Last Minute Ideas for International Games Day


International Games Day is fast approaching, and it’s one of our annual favorites with my tweens and teens. It was originally created by Scott Nicholson and Jenny Levine in 2007 from an idea to set a world record for having the largest number of people playing the same game at the same time, and named National Games Day.  In 2012 it became International Games Day and has become a way to celebrate the love of gaming, and to share that love with others- whether it’s through video games, board games, card games, or any other type of games you can think of!

Although it is officially being held on November 21 this year (and forever more the third Saturday in November), you can hold your event on any day around the official day by registering your event with IGD. Registering your event gets you on the map and site publicity, and if you’re able to fill out the form ASAP, you may still be able to receive some free games to help out your program!

Even if you don’t get free stuff for registering, you will get publicity from the site,
and having the program itself is a win-win for the library:

  • Gaming is a form of shared culture
  • Gaming fosters socialization and connections across multiple backgrounds and barriers
  • Gaming fosters intelligent literacy within the community
  • Gaming furthers the mission of the library and the community

paraphrased from IGD talking points

So what can you do for a last-minute International Games Day program?

  1. Take stock of what you have available.
    Do you have board games in your library or your library system that you can use? Console games? Computers that you could take over for part of the day? Does your staff have games that they’d let you borrow for the day? Could you talk to the local businesses and see if they’d be willing to donate some games for the cause? Would your Friends of the Library or your patrons be willing to donate some games or other things to make the day completely awesome?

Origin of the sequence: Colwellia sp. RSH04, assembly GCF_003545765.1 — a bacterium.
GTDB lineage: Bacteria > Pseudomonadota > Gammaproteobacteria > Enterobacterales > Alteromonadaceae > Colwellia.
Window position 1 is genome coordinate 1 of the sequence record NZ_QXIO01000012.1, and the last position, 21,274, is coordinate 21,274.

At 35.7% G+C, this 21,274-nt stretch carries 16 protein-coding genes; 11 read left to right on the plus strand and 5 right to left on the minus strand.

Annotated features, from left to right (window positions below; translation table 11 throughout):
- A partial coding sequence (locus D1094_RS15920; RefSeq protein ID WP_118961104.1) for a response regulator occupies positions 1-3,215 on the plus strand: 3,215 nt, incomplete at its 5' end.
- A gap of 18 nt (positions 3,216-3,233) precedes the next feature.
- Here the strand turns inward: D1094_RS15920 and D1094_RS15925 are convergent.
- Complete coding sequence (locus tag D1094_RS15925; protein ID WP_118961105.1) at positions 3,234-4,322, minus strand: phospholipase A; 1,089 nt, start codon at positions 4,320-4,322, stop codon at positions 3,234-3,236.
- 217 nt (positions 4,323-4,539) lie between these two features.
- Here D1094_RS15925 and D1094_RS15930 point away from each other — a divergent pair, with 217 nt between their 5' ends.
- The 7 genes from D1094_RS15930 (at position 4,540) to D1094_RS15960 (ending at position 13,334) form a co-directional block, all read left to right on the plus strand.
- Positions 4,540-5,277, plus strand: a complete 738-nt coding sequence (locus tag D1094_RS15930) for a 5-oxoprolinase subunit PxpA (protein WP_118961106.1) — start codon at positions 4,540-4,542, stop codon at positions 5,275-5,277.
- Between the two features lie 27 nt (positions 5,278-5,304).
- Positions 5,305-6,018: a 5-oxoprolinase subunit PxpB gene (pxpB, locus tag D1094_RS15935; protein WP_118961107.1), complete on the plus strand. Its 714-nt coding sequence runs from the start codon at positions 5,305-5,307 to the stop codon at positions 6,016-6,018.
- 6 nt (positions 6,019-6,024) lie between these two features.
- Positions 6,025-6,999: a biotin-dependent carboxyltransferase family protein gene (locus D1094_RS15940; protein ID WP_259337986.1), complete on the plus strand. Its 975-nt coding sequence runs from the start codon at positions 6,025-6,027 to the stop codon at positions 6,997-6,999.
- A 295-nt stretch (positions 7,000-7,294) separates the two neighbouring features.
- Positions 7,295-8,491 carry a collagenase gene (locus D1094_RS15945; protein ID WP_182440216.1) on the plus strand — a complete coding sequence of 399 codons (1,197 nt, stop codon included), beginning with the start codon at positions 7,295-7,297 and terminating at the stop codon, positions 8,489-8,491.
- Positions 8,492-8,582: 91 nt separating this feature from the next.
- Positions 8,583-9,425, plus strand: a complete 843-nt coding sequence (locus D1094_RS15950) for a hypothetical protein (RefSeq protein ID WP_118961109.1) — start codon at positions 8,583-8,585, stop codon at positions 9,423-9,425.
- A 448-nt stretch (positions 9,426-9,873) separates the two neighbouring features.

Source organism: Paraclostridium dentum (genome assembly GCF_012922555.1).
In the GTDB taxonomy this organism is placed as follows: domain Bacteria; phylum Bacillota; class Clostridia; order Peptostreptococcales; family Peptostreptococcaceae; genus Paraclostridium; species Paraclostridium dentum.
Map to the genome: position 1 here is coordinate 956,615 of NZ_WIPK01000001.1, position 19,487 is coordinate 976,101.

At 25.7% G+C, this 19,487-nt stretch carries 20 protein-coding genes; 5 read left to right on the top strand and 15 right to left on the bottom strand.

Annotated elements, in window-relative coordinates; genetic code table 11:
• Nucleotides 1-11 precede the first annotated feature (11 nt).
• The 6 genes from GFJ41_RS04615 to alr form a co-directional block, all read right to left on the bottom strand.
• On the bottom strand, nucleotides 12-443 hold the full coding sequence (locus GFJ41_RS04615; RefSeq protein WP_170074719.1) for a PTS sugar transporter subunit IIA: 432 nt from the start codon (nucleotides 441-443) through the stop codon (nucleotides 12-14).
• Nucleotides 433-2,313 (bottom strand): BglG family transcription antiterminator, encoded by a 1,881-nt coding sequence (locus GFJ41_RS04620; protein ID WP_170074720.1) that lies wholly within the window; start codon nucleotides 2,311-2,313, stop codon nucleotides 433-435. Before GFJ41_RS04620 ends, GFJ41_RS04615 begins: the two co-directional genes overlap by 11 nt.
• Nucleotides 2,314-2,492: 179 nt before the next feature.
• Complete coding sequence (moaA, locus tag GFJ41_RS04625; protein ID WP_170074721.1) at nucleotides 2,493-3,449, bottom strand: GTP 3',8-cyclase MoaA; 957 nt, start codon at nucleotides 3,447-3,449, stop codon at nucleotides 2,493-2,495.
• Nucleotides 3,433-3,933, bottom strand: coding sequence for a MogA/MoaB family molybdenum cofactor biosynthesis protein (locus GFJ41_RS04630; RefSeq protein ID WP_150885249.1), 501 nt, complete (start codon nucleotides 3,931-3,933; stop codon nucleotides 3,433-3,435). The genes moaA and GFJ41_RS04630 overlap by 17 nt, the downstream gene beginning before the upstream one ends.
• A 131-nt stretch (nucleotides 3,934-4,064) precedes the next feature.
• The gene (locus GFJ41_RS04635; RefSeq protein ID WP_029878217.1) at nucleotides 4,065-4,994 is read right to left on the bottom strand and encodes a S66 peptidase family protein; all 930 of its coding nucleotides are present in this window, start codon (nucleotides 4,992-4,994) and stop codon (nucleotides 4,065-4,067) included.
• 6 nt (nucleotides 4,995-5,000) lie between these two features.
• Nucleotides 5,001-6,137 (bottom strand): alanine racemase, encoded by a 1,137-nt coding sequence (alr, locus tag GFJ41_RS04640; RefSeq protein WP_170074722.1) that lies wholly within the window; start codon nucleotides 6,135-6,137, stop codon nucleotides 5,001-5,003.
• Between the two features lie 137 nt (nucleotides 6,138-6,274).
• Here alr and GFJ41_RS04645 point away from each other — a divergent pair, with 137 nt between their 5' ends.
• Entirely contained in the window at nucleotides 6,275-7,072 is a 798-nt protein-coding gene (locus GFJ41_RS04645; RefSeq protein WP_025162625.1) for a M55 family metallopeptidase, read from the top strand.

2. Think about the audience you’re likely to have.
    For the day that you have, do you usually have families? Tweens? Teens? What audience do you want to have? Where can you put up flyers and ads to capture their attention on short notice?
  3. What are the best games for that audience?
    Games that I’ve had the best times with are:
    For families: Apples to Apples family edition, Uno, Monopoly, LEGO console games, almost anything on the Wii, Disney Infinity
    For tweens: Zombie Fluxx, Monster Fluxx, Monopoly, Clue, sports console games, Minecraft, Terraria, Jenga, Pop Cranium
    For teens: any fighting console games, Munchkin, Killer Bunnies, almost all Fluxx versions (beware of Cthulhu Fluxx), Tapple, King of Tokyo

Even if you just have games available and run it as a self-directed program, that would count as being part of International Games Day. Other ways to get involved would be to reach out to your local comic shop and see if someone there would be willing to demo some of their card games that they run on a regular basis, or some of the strategy games that they host. Another option would be to ask some of the local businesses that sell video games for which you have equipment if they’d be willing to come over and demo some of the newest games for a set time, and let participants have turns playing them. Especially since the event is right near one of the most popular shopping days of the year, it could be an amazing opportunity for them to gain some community awareness right when it could help them most.

There are a host of different ways you can still get involved in IGD, even if it wasn’t previously on your radar. What are you thinking of doing? Share your ideas with us in the comments, or on Facebook!


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